A couple of friends came over to my house a few weeks ago. My violin stand was in the living room as I had practiced earlier that day. One friend asked, “who’s violin is that?”
“Mine,” I answered and deadpanned, “how Asian of me.”
“Well, you are a stereotypical Asian,” another friend replied. I turned around and smiled, thinking that she was joking. Then I saw that she was actually serious.
A few reactions happened simultaneously. Mostly, I was defensive. I have spent so much time and effort not fitting into the stereotypes, but my friend still thought of me as a stereotypical Asian. Having gone to a 96% white suburban high school in Ohio had made me well-versed in the Asian stereotypes. We are supposed to be obedient; good at math and sciences; play the violin and music; nonathletic; nerdy; socially awkward; overachievers academically; hopelessly fashionless, etc. I, like many of my Asian-American friends, spent much time in high school and college defying these exact stereotypes. I took dumber math classes in college though I tested into the highest series. I played tennis and ran competitively. I dreaded all Asian gatherings. I played the piano competitively not because my “tiger mom” made me, but because, well, anyone could tell you that I love it and have the talent. One doesn’t get offered admissions to music schools when one is still in 9th grade if one isn’t good.
It was not until I came to Kenya that I started to fully embrace my Asian side of the Asian-American equation. I realized that I simply could not avoid it. In the States, it was easier to hide in that illusion because in America, looking Asian can mean that one is also an American, and people get that. But elsewhere in the world, the first thing and the only thing most people can see in me is my Asiatic looks. It doesn’t matter that I speak American English and go back “home” to the States. They will always see me as Asian and never as American. I’ve had this conversation more times than necessary.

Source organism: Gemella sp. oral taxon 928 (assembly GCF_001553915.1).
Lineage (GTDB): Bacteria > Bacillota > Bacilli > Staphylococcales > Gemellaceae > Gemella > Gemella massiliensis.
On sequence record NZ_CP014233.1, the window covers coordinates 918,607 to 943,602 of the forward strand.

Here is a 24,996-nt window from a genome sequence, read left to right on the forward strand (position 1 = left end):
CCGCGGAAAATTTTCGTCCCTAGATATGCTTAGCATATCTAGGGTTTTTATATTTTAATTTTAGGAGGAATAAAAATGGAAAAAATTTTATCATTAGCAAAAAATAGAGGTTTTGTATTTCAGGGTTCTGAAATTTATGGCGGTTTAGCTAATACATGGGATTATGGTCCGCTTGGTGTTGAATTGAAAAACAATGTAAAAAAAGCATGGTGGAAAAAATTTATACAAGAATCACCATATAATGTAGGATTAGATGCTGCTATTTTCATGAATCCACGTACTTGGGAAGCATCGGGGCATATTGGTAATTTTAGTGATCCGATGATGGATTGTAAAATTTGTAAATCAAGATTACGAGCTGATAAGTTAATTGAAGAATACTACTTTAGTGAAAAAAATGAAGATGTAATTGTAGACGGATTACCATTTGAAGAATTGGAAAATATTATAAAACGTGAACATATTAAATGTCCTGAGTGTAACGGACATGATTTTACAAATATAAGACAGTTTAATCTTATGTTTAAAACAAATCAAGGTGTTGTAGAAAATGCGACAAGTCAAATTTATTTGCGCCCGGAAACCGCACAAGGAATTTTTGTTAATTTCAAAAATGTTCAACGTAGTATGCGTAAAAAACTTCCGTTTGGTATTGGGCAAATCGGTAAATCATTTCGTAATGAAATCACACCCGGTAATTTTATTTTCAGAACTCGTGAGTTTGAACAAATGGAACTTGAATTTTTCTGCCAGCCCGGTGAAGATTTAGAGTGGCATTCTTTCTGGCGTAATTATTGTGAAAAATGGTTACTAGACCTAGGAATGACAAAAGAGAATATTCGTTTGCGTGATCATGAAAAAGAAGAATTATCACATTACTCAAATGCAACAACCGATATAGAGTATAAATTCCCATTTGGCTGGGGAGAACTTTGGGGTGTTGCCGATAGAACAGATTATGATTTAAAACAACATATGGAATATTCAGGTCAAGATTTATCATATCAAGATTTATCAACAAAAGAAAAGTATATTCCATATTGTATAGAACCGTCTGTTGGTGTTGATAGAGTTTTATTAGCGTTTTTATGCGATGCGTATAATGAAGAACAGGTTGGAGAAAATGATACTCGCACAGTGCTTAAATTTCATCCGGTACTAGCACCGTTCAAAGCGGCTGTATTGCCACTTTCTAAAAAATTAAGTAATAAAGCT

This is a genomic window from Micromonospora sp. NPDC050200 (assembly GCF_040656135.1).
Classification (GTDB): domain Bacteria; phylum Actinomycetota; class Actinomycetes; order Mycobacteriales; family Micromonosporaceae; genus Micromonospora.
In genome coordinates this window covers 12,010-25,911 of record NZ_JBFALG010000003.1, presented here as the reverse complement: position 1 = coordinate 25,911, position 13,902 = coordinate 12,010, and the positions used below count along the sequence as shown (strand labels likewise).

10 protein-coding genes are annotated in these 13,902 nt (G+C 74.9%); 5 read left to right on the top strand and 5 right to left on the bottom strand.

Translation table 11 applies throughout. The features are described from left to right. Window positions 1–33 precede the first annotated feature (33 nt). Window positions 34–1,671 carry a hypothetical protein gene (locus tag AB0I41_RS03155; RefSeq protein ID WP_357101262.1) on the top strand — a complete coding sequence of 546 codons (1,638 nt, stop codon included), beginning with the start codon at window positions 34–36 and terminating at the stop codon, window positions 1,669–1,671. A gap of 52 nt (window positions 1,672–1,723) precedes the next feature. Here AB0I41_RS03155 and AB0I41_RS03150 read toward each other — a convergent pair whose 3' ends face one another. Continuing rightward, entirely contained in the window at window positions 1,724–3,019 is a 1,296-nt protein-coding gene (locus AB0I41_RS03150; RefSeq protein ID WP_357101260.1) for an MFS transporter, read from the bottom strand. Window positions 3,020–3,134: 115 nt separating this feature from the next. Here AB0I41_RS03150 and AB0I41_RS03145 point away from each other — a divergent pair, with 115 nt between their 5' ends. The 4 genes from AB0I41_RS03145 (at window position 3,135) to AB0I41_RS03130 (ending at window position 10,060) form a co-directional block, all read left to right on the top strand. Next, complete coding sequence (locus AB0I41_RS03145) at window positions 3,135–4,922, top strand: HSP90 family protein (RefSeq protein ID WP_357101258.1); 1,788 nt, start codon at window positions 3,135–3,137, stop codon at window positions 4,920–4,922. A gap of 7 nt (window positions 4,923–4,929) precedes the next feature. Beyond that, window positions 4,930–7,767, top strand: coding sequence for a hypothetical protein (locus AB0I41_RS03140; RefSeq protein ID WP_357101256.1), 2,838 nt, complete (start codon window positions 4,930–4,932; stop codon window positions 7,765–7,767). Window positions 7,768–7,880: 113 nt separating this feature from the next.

But most importantly, I gave myself pressure to change. My rebellion against these stereotypes wasn’t healthy and was too exhausting. There is a reason why stereotypes exist- because behind them, there is a sliver of truth. One should never judge someone based on these stereotypes- and this is where I had the most problem with my friend’s comment- but stereotypes don’t crop out of thin air. They are based of truth. Not the whole truth but partial. Not all stereotypes are good and fair, yet on the flip side, many of these point to our a) high value in education; b) ambition; c) belief in ourselves and skills that we can make shit happen; d) hardworking and that nothing can replace smart hustling; e) careful about finance; and f) make the most of all opportunities.
These are the foundations of the majority of the Asian stereotypes. I’m happy to take and accept them, because they align with my personal values (well, being better with finances is a work in progress…). So I guess in a sense, by running away from these stereotypes, I have been running towards them. And I accept that. I do various things because I want to and not because society tells me so or tells me not to do so.
I am American and Asian-American.